2 U.S. swine flu dead had other health problems, officials say

A student uses disinfectant as she arrives Thursday at the National Technical Institute in Mexico City.
Both people who died of swine flu in the United States had pre-existing health problems, federal health authorities said Thursday in a report.

The 22-month-old child who died April 27 of the flu, also called H1N1, had neonatal myasthenia gravis, an autoimmune disease, said the report, which was written by a virus investigation team at the Centers for Disease Control and Prevention and published online in the New England Journal of Medicine. The child — who was from Mexico and who fell ill while visiting relatives in Texas — also had a heart defect, problems swallowing and chronic hypoxia, the report said. The 33-year-old Texas woman who died last week was pregnant when she became ill, the article said. She had been diagnosed with asthma, rheumatoid arthritis and psoriasis. The details came in a summary of the 642 confirmed cases of H1N1 infection that were diagnosed between April 15 and May 5 in 41 states among patients ranging in age from 3 months to 81 years. Sixty percent were 18 years or younger and 18 percent had recently traveled to Mexico, the report said. It said that 36 of the 399 patients with confirmed H1N1 infection whose hospitalization status was known had been hospitalized. Of the 22 hospitalized patients for whom data were available, four were younger than 5.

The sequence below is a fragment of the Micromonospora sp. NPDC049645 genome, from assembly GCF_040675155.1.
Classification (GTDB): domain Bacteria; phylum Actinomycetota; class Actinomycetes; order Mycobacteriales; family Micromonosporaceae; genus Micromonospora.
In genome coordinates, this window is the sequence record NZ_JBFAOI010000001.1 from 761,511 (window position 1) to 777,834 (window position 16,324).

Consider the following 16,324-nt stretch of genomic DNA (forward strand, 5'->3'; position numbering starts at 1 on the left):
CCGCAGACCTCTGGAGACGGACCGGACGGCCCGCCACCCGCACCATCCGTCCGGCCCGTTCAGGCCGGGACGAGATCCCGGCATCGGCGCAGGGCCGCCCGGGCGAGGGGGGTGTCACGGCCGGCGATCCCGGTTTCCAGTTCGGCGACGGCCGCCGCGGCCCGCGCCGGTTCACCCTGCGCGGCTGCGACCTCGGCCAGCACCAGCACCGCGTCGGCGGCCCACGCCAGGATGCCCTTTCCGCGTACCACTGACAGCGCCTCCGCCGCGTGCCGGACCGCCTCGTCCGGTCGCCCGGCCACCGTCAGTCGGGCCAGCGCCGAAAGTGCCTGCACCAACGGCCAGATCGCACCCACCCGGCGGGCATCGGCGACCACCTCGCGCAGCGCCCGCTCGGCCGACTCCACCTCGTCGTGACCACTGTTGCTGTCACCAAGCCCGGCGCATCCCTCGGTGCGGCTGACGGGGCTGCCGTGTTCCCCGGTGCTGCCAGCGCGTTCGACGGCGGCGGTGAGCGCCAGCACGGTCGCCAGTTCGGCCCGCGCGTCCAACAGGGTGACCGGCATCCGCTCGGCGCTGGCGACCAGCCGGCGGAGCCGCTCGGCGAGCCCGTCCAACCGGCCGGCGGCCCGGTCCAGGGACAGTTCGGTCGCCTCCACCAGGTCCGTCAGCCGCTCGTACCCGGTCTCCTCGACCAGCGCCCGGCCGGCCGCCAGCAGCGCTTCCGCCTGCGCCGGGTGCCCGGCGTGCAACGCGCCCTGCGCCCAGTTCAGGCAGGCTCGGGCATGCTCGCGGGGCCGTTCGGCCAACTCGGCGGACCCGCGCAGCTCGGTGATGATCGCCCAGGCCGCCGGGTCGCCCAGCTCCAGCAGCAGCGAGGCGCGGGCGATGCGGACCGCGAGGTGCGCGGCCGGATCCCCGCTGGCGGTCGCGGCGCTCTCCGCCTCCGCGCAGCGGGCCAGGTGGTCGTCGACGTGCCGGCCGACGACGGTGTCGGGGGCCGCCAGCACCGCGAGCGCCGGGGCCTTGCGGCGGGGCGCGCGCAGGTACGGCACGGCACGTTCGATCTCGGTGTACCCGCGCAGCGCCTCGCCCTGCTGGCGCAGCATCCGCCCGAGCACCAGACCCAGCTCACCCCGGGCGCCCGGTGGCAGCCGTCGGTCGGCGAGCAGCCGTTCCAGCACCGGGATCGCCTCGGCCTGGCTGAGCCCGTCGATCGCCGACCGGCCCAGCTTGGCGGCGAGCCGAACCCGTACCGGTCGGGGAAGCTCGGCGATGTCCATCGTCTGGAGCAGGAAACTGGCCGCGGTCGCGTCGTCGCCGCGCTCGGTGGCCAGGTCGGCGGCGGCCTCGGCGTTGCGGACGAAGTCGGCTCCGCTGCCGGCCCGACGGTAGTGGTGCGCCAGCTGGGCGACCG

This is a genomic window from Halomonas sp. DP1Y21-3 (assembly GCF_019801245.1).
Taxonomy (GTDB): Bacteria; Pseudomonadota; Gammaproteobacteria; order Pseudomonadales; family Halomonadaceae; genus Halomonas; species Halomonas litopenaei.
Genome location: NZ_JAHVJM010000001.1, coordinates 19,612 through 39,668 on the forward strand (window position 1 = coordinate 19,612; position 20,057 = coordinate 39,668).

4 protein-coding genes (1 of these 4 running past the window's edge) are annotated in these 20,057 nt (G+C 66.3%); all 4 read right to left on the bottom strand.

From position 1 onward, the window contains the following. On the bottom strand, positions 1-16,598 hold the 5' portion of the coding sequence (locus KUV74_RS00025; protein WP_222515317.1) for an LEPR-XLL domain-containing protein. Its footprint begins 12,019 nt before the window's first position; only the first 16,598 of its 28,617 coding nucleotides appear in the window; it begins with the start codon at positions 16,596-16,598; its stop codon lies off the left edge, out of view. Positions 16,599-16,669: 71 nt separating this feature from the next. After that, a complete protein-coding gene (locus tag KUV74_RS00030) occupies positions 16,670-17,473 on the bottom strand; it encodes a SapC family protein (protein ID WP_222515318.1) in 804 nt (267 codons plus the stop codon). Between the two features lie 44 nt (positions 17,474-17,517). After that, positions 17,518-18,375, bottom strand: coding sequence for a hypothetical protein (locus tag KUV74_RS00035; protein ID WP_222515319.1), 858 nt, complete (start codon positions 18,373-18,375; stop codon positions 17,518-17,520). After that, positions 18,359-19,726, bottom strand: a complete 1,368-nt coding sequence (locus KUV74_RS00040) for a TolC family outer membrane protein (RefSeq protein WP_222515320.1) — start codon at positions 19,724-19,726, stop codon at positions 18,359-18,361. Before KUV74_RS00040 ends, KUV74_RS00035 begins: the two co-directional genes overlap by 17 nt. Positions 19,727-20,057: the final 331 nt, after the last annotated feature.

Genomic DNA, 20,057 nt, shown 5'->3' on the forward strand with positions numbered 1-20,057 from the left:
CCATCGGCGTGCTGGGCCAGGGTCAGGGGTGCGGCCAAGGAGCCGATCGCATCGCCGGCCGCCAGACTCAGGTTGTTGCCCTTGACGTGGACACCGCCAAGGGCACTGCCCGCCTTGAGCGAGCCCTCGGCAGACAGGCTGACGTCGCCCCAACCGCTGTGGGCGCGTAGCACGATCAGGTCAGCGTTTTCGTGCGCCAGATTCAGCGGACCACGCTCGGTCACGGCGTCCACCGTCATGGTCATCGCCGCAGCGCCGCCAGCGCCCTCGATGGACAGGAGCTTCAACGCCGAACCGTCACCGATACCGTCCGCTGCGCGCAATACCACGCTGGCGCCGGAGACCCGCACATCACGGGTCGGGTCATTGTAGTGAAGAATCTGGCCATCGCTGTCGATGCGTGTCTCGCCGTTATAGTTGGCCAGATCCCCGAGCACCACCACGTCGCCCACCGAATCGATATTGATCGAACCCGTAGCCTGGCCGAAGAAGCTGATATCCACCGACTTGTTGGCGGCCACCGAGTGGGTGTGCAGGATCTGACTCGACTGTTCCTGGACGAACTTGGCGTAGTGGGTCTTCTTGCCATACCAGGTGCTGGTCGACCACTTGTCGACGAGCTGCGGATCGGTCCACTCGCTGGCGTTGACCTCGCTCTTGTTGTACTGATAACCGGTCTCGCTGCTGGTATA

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Nine had chronic medical conditions, some of which included Down Syndrome and congenital heart disease. Seven patients said they had traveled to Mexico during the week before onset of illness. Eleven of those 22 hospitalized patients had pneumonia and eight patients were treated in an intensive care unit. Four were placed on ventilators. As of Tuesday, 18 of the 22 patients who had been hospitalized had recovered, it said. In a conference call with reporters, CDC’s Dr. Carolyn Bridges said epidemiologists would be scrutinizing the disease’s spread in South America, where the cool season is set to begin. Flu virus “prefers lower humidity and lower temperatures for transmission,” she said. “We’ll be looking closely to the Southern Hemisphere during their winter to see what happens. That may give us some clues as to what to expect.” Brazil’s health minister told reporters Thursday that four cases of H1N1 infection have been confirmed in Brazil. Three have been hospitalized and one is at home, said Health Minister Jose Gomes Temporao. One case is in Rio de Janeiro, two are in Sao Paolo and the fourth was in Minas Gerais in southeastern Brazil. Two of the patients had recently been in Mexico City; the other two had recently been in Florida, he said. Another 21 cases are suspected in Brazil, he said. In Buenos Aires, Health Minister Graciela Ocana confirmed Argentina’s first H1N1 case — a man who arrived April 25 from Mexico. The man was hospitalized in the capital and released after he recovered, Ocana said. The ultimate course of the disease remains unclear, said Dr. Anthony Fauci, director of the National Institute of Allergy and Infectious Diseases, who is involved in the effort to create a vaccine. “We may be seeing the tip of the iceberg,” he told CNN. “We cna’t make any definitive projections about where this is going. It appears to be acting like a typical seasonal flu, only it’s out of season. We shouldn’t be seeing this much influenza and it’s with a new virus and that’s the cause fo the concern.” Asked when a vaccine might be available, he said, “We hope to get doses by mid- to late fall.”